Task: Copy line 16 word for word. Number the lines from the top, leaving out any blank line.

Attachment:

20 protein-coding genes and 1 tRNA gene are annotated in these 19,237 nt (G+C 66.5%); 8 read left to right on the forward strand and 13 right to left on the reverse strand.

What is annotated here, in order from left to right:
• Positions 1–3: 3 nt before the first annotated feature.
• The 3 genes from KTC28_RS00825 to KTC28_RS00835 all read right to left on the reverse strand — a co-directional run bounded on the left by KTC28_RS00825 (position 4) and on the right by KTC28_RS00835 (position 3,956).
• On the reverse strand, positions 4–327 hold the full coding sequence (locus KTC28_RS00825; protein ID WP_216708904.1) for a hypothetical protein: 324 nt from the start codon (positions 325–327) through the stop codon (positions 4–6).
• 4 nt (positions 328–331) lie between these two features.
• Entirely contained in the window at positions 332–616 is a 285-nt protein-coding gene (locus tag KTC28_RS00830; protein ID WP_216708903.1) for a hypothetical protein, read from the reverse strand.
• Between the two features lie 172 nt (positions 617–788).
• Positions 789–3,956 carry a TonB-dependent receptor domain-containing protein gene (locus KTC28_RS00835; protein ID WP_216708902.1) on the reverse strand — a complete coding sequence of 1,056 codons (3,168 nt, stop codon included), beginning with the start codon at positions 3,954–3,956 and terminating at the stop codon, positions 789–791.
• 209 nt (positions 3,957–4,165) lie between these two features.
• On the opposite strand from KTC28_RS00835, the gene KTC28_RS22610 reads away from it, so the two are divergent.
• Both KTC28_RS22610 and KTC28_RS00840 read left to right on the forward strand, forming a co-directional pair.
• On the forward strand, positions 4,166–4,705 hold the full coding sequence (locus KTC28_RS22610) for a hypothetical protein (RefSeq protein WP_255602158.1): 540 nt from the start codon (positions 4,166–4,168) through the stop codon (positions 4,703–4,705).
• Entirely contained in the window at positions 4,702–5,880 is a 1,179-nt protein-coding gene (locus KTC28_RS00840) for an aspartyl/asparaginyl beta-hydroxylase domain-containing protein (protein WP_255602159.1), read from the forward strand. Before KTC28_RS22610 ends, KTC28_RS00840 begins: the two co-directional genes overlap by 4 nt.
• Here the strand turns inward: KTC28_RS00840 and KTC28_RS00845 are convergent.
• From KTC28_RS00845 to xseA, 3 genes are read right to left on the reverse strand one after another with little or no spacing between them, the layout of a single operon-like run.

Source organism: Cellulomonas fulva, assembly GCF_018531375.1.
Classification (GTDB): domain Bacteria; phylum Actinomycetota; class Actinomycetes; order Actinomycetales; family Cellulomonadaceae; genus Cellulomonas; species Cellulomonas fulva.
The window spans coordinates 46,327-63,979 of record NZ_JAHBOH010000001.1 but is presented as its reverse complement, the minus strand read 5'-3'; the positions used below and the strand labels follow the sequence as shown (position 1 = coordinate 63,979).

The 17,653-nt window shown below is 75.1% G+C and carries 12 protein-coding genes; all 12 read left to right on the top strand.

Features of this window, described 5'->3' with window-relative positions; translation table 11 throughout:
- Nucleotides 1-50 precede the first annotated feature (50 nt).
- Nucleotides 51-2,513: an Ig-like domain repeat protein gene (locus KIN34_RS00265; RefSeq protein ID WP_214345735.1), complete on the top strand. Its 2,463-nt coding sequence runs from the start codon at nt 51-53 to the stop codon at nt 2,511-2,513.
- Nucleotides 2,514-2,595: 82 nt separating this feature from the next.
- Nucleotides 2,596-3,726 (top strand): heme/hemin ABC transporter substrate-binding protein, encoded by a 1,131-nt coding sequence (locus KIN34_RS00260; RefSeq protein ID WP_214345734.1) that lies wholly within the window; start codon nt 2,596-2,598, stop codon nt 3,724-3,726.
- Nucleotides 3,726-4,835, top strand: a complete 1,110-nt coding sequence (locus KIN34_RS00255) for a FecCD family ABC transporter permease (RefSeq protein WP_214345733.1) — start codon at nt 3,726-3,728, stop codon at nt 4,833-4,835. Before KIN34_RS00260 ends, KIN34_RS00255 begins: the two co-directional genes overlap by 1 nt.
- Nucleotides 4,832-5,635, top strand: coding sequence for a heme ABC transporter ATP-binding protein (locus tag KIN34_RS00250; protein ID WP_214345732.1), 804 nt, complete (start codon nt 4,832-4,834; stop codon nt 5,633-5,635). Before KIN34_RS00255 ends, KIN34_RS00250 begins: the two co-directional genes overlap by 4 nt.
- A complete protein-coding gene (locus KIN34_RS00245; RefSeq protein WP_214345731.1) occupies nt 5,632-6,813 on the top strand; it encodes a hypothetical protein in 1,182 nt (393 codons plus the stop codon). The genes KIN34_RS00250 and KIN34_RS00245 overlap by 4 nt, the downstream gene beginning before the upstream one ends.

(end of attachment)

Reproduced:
• From KTC28_RS00845 to xseA, 3 genes are read right to left on the reverse strand one after another with little or no spacing between them, the layout of a single operon-like run.